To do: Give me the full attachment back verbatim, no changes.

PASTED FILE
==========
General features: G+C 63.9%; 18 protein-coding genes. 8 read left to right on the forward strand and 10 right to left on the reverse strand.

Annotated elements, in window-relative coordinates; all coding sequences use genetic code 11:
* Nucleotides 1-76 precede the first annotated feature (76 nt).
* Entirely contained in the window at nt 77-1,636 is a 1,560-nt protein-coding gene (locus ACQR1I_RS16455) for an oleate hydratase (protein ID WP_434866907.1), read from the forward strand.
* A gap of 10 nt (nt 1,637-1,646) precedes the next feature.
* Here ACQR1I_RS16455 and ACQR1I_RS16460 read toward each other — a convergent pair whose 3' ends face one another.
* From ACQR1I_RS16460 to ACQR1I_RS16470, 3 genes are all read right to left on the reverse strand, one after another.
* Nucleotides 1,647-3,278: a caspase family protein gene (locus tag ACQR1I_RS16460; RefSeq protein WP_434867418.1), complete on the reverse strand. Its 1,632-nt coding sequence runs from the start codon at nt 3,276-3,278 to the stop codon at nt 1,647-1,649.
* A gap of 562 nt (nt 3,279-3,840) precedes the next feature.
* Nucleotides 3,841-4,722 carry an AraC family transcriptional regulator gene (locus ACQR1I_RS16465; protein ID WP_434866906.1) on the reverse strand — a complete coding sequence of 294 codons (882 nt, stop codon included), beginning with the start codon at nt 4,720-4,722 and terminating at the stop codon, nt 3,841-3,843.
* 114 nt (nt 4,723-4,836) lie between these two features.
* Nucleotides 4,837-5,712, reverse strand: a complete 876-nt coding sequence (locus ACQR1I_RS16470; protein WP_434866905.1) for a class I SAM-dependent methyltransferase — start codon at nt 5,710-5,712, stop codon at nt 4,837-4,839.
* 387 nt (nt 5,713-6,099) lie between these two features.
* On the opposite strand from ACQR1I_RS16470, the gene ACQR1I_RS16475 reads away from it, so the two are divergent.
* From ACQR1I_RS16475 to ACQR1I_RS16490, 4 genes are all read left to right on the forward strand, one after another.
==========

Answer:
General features: G+C 63.9%; 18 protein-coding genes. 8 read left to right on the forward strand and 10 right to left on the reverse strand.

Annotated elements, in window-relative coordinates; all coding sequences use genetic code 11:
* Nucleotides 1-76 precede the first annotated feature (76 nt).
* Entirely contained in the window at nt 77-1,636 is a 1,560-nt protein-coding gene (locus ACQR1I_RS16455) for an oleate hydratase (protein ID WP_434866907.1), read from the forward strand.
* A gap of 10 nt (nt 1,637-1,646) precedes the next feature.
* Here ACQR1I_RS16455 and ACQR1I_RS16460 read toward each other — a convergent pair whose 3' ends face one another.
* From ACQR1I_RS16460 to ACQR1I_RS16470, 3 genes are all read right to left on the reverse strand, one after another.
* Nucleotides 1,647-3,278: a caspase family protein gene (locus tag ACQR1I_RS16460; RefSeq protein WP_434867418.1), complete on the reverse strand. Its 1,632-nt coding sequence runs from the start codon at nt 3,276-3,278 to the stop codon at nt 1,647-1,649.
* A gap of 562 nt (nt 3,279-3,840) precedes the next feature.
* Nucleotides 3,841-4,722 carry an AraC family transcriptional regulator gene (locus ACQR1I_RS16465; protein ID WP_434866906.1) on the reverse strand — a complete coding sequence of 294 codons (882 nt, stop codon included), beginning with the start codon at nt 4,720-4,722 and terminating at the stop codon, nt 3,841-3,843.
* 114 nt (nt 4,723-4,836) lie between these two features.
* Nucleotides 4,837-5,712, reverse strand: a complete 876-nt coding sequence (locus ACQR1I_RS16470; protein WP_434866905.1) for a class I SAM-dependent methyltransferase — start codon at nt 5,710-5,712, stop codon at nt 4,837-4,839.
* 387 nt (nt 5,713-6,099) lie between these two features.
* On the opposite strand from ACQR1I_RS16470, the gene ACQR1I_RS16475 reads away from it, so the two are divergent.
* From ACQR1I_RS16475 to ACQR1I_RS16490, 4 genes are all read left to right on the forward strand, one after another.